A gang of internet fraudsters used a sophisticated virus to con members of the public into parting with their banking details and stealing £600,000, a court heard today.
Once the 'malicious software' had infected their computers, it waited until users logged on to their accounts, checked there was enough money in them and then insinuated itself into cash transfer procedures.
(also on El Reg.) This breaches the 2-factor authentication system commonly in use because it (a) controls the user's PC, and (b) the authentication scheme that was commonly pushed out over the last decade or so only authenticates the user, not the transaction. So as the trojan now controls the PC, it is the user. And the real user happily authenticates itself, and the trojan, and the trojan's transactions, and even lies about it!
Numbers, more than ordinarily reliable because they have been heard in court:
'In fact as a result of this Trojan virus fraud very many people - 138 customers - were affected in this way with some £600,000 being fraudulently transferred.
'Some of that money, £140,000, was recouped by NatWest after they became aware of this scam.'
This is called Man-in-the-browser, which is a subtle reference to the SSL's vaunted protection against Man-in-the-middle. Unfortunately several things went wrong in this area of security: Adi's 3rd law of security says the attacker always bypasses; one of my unnumbered aphorisms has it that the node is always the threat, never the wire, and finally, the extraordinary success of SSL in the mindspace war blocked any attempts to fix the essential problems. SSL is so secure that nobody dare challenge browser security.
The MITB was first reported in March 2006 and sent a wave of fear through the leading European banks. If customers lost trust in the online banking, this would turn their support / branch employment numbers on their heads. So they rapidly (for banks) developed a counter-attack by moving their confirmation process over to the SMS channel of users' phones. The Man-in-the-browser cannot leap across that air-gap, and the MITB is more or less defeated.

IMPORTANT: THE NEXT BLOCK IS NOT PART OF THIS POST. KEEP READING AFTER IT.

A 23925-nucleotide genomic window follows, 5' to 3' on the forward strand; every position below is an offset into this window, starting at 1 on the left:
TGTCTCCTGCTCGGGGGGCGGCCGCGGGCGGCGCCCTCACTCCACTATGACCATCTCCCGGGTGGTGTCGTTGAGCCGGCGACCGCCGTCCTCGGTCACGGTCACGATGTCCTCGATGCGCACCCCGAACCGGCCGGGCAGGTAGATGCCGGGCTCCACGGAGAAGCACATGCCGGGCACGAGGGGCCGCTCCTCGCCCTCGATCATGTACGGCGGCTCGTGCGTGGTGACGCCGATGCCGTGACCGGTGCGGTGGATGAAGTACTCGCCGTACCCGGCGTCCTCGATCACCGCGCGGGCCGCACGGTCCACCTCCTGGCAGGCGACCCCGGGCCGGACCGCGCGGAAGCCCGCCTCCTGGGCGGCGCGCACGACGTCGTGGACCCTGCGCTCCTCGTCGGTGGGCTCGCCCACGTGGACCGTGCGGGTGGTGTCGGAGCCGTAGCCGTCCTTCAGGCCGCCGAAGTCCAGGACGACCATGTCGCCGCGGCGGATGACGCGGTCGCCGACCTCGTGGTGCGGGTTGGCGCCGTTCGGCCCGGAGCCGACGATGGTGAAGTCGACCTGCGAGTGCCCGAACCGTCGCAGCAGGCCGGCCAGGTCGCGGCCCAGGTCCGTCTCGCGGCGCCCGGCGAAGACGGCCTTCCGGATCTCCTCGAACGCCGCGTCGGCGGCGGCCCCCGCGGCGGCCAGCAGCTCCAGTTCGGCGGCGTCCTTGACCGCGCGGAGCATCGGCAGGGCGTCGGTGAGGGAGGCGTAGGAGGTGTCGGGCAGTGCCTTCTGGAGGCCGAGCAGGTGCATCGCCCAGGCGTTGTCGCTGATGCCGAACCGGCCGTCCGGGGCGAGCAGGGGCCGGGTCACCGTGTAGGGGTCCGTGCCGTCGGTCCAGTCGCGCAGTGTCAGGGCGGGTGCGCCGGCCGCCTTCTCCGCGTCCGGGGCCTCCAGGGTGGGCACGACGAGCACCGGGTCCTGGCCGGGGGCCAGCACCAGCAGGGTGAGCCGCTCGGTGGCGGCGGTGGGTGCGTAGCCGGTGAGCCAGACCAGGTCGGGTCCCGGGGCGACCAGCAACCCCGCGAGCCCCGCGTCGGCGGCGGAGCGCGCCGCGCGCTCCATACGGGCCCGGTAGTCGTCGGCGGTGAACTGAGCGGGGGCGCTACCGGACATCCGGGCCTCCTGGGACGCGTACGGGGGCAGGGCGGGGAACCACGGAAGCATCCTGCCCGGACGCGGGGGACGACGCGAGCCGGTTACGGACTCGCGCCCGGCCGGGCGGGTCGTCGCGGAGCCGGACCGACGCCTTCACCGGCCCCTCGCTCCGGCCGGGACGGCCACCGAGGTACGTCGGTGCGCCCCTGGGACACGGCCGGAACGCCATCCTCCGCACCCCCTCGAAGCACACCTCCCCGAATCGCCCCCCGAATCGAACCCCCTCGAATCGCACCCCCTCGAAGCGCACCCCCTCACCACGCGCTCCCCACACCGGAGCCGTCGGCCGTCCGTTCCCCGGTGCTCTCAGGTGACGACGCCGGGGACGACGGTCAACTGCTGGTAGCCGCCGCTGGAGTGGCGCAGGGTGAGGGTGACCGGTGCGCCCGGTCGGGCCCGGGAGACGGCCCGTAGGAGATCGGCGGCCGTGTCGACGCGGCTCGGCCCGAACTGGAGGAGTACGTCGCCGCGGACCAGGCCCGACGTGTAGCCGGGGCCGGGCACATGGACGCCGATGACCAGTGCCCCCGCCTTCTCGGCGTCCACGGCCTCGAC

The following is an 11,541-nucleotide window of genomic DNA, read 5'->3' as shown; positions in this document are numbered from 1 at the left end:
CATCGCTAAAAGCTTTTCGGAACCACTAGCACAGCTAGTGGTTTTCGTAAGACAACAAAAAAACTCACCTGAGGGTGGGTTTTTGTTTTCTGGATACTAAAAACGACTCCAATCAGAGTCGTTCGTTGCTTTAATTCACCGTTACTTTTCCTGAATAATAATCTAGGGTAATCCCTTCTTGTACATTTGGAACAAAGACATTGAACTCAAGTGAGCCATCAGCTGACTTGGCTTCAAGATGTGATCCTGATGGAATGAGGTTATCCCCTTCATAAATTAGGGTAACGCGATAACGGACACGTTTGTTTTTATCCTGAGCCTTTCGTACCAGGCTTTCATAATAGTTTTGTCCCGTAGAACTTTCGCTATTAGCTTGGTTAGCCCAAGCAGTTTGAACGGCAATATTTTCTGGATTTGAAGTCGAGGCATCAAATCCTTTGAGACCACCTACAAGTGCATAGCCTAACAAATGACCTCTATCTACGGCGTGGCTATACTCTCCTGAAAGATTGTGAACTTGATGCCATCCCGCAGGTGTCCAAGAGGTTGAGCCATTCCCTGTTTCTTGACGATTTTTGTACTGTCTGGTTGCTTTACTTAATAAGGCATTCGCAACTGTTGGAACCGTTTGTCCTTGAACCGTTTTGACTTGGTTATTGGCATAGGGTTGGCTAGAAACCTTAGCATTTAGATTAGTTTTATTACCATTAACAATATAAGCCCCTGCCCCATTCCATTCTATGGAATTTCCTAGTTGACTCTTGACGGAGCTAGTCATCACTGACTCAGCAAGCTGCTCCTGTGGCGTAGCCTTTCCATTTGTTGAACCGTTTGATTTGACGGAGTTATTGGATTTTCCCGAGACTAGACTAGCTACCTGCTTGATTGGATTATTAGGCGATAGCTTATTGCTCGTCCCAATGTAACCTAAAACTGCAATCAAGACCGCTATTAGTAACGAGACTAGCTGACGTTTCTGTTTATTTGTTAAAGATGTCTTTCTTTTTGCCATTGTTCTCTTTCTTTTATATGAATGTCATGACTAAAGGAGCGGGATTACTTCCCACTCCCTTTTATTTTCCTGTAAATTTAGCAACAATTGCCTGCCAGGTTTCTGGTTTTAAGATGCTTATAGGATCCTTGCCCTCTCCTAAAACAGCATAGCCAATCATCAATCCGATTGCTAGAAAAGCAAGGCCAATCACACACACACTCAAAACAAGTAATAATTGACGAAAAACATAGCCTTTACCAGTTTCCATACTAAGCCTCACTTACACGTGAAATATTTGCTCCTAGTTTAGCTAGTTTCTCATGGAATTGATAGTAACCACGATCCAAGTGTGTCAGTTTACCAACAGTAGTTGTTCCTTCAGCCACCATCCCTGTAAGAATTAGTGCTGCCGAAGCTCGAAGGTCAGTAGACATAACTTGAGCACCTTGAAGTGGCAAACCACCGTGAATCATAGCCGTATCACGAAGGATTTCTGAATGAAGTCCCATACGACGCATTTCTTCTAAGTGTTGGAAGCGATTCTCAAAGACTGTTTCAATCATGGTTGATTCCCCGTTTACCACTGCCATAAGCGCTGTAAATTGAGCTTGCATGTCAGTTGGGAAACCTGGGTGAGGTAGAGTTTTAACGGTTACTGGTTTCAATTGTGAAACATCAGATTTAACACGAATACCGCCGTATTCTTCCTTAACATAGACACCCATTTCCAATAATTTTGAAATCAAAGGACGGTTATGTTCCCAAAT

European banks tend to be proactive when it comes to security, and hence their losses are miniscule. Reported recently was something like €400k for a smaller country (7 million?) for an entire year for all banks. This one case in the UK is double that, reflecting that British banks and USA banks are reactive to security. Although they knew about it, they ignored it.
This could be called the "prove-it" school of security, and it has merit. As we saw with SSL, there never really was much of a threat on the wire; and when it came to the node, we were pretty much defenceless (although a lot of that comes down to one factor: Microsoft Windows). So when faced with FUD from the crypto / security industry, it is very very hard to separate real dangers from made up ones. I felt it was serious; others thought I was spreading FUD! Hence Philipp Güring's paper Concepts against Man-in-the-Browser Attacks, and the episode formed fascinating evidence for the market for silver bullets. The concept is now proven right in practice, but it didn't turn out how we predicted.
What is also interesting is that we now have a good cycle timeline: March 2006 is when the threat first crossed our radars. September 2009 it is in the British courts.
Postscript. More numbers from today's MITB:
A next-generation Trojan recently discovered pilfering online bank accounts around the world kicks it up a notch by avoiding any behavior that would trigger a fraud alert and forging the victim's bank statement to cover its tracks.Posted by iang at October 1, 2009 09:26 AM | TrackBack
The so-called URLZone Trojan doesn't just dupe users into giving up their online banking credentials like most banking Trojans do: Instead, it calls back to its command and control server for specific instructions on exactly how much to steal from the victim's bank account without raising any suspicion, and to which money mule account to send it the money. Then it forges the victim's on-screen bank statements so the person and bank don't see the unauthorized transaction.
Researchers from Finjan found the sophisticated attack, in which the cybercriminals stole around 200,000 euro per day during a period of 22 days in August from several online European bank customers, many of whom were based in Germany....
"The Trojan was smart enough to be able to look at the [victim's] bank balance," says Yuval Ben-Itzhak, CTO of Finjan... Finjan found the attackers had lured about 90,000 potential victims to their sites, and successfully infected about 6,400 of them. ...URLZone ensures the transactions are subtle: "The balance must be positive, and they set a minimum and maximum amount" based on the victim's balance, Ben-Itzhak says. That ensures the bank's anti-fraud system doesn't trigger an alert, he says.
And the malware is making the decisions -- and alterations to the bank statement -- in real time, he says. In one case, the attackers stole 8,576 euro, but the Trojan forged a screen that showed the transferred amount as 53.94 euro. The only way the victim would discover the discrepancy is if he logged into his account from an uninfected machine.